Companies often try to approach innovation with the wrong assumption: “we need to come up with new ideas.” They’ll start talking about thinking “outside the box,” when they want to find new ideas that they can turn into novel products, services or systems. One common mistake that they make is that they try to come up with new ideas rather than focusing on existing ideas that are already on the table. The problem is not one of coming up with ideas; rather, it is a problem with recognising good ideas.
It’s easy to find examples of companies making this crucial error in recent history. In 1975, Kodak developed the first digital camera but never moved forward with the idea. They made the mistake of passing over this idea as a competitor, Sony, created another prototype and took the upper hand in the future of digital photography.
Xerox created the first Personal Ccomputer but instead of investing money into this technology, they let it slip through their fingers. Steve Jobs’ company, Apple, took inspiration from that technology and transformed the computer industry
These examples aren’t meant to ridicule these companies for making a huge mistake, but to demonstrate that they actually reflect an opinion that many people share. This opinion is a bias that tends to pit us against new ideas because of uncertainty. In the past, and even now, many people and companies will lean towards investing in a “sure thing” rather than taking a risk because it MIGHT negatively affect the bottom line.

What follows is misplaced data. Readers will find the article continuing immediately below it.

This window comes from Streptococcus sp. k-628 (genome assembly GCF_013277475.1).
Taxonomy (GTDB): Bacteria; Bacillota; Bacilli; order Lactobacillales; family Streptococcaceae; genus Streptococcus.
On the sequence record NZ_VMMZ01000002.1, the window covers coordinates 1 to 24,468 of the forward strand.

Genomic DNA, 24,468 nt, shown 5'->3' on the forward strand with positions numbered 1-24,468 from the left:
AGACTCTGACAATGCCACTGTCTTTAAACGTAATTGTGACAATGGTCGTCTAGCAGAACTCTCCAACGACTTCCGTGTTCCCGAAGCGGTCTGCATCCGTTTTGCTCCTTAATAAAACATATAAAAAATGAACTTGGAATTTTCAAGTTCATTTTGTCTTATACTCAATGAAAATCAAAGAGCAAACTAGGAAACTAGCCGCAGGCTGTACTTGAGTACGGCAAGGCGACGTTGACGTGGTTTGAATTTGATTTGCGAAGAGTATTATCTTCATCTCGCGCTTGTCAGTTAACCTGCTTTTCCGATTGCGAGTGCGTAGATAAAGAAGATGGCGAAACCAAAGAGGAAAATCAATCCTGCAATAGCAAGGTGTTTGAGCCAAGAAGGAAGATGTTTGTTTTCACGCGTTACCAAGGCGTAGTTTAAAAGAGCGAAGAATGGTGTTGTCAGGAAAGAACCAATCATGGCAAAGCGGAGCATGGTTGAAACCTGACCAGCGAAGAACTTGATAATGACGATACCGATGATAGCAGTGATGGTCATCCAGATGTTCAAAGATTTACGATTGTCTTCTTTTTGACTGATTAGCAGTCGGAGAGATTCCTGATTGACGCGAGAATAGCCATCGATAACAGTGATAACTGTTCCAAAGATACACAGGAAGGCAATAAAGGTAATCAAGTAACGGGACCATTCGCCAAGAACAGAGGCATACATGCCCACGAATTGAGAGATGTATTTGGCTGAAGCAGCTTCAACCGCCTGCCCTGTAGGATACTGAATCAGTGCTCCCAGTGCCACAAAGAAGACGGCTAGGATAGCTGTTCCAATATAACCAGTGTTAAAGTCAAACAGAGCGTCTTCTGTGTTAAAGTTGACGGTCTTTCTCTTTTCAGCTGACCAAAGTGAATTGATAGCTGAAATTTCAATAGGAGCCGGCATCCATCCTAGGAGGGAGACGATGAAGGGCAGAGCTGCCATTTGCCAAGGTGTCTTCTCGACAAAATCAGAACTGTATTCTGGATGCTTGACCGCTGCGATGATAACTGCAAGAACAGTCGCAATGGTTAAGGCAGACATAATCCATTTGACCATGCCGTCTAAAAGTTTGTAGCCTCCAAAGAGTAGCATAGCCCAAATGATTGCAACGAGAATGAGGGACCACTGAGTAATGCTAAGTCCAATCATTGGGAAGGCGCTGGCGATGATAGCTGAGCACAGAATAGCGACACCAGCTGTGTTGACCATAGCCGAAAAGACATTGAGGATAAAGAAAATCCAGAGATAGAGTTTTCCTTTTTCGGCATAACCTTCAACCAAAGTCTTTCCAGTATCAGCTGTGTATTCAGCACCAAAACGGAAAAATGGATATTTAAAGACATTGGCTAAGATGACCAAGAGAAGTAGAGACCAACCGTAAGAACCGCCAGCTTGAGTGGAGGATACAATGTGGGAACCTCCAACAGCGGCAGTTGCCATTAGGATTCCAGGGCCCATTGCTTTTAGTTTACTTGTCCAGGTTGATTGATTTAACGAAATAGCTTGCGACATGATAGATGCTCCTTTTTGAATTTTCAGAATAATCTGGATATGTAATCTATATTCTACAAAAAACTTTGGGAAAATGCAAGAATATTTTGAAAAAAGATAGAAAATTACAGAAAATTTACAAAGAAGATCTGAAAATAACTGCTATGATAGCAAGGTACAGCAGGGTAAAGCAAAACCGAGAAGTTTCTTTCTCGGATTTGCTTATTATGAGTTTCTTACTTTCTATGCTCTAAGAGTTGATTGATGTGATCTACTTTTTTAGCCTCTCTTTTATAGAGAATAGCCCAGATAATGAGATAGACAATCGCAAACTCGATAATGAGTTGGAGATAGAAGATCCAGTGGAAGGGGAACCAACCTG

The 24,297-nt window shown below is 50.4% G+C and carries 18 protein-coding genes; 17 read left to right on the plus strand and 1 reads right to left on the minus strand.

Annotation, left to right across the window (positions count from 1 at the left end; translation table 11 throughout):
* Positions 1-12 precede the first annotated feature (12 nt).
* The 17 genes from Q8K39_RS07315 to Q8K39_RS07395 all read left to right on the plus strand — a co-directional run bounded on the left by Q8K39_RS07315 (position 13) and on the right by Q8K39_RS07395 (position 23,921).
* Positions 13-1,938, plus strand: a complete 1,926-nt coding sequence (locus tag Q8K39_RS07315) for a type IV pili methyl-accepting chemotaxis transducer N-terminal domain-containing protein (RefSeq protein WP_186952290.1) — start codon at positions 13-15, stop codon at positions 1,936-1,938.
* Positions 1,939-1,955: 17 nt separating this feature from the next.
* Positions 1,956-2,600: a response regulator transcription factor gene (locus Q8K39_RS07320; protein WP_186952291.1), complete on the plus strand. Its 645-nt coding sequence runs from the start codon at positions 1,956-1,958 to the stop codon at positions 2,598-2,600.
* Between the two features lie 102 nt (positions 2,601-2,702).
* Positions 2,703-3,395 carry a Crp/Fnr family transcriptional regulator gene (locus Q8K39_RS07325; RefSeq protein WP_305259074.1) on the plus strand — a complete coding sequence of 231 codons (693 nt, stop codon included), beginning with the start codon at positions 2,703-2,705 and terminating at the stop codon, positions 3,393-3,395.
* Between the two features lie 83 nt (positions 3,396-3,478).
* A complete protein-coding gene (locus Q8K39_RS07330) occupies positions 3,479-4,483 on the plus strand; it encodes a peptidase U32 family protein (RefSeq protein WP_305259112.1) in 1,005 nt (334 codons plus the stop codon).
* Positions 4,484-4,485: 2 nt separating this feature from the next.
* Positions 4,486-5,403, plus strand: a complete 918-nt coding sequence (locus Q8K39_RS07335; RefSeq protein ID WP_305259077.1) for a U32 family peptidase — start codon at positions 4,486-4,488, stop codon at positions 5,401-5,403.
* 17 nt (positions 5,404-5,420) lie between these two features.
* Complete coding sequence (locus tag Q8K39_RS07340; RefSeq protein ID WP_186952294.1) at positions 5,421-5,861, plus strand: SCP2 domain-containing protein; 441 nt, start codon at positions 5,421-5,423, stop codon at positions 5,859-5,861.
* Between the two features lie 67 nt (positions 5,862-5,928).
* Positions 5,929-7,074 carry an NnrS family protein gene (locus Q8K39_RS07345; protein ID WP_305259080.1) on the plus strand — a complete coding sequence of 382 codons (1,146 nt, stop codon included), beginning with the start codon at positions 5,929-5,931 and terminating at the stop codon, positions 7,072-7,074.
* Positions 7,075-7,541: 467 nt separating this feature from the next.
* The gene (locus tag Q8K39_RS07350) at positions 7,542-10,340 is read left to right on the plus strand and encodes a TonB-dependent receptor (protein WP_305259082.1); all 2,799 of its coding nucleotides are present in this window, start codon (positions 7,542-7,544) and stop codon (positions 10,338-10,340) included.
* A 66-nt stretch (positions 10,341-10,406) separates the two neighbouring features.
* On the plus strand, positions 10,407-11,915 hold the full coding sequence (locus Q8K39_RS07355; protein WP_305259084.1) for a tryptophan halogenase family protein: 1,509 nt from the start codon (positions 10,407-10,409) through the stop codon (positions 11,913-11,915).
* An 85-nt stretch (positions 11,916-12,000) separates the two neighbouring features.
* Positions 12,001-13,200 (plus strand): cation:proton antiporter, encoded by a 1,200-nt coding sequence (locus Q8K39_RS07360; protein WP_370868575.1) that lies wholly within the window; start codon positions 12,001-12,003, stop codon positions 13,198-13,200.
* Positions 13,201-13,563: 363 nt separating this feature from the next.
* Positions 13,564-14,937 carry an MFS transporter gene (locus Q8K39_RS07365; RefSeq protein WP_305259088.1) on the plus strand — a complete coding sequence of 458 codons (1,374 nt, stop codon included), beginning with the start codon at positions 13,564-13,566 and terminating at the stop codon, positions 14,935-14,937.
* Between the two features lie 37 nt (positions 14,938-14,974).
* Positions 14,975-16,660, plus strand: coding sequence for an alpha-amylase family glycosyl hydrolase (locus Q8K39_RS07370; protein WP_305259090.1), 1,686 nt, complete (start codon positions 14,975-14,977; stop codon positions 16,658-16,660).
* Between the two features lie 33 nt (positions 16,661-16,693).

Testing the Theory
A study published by a team of researchers under Wharton’s Jennifer Mueller seems to support this observation. The experiment involved the division of a group of research participants into two groups. After the division, the researchers planted a seed of doubt in the minds of one group by telling them that they may be eligible for extra payment based on a random lottery. The researchers were careful not to divulge any specific information about the participants’ chances of winning or how much the additional payment was. They told this group that they would just have to find out after the study was over. While this wasn’t significant, it was enough to plant the seeds of doubt in this group.
After this initial “planting phase,” the test subjects had to participate in two tests. The first test was geared towards discovering their perceptions about creativity and practicality. In this test, they were given two sets of paired words and were told to choose one. The pairs of words were created by putting words together that were indicative of creativity (novel, inventive, original) or words that were indicative of practicality (functional, useful, constructive) with words that conveyed a positive (good, sunshine, peace) or a negative (ugly, bad, rotten) idea. In each round of testing, the participants chose their pairings from phrases like “good original” or “bad practical.” After the initial test, the participants were required to perform the second test, which was, designed to gauge their feelings about new, creative ideas. In this test, they asked the subjects to rate their feelings about creativity and practicality on a 1 to 7 scale.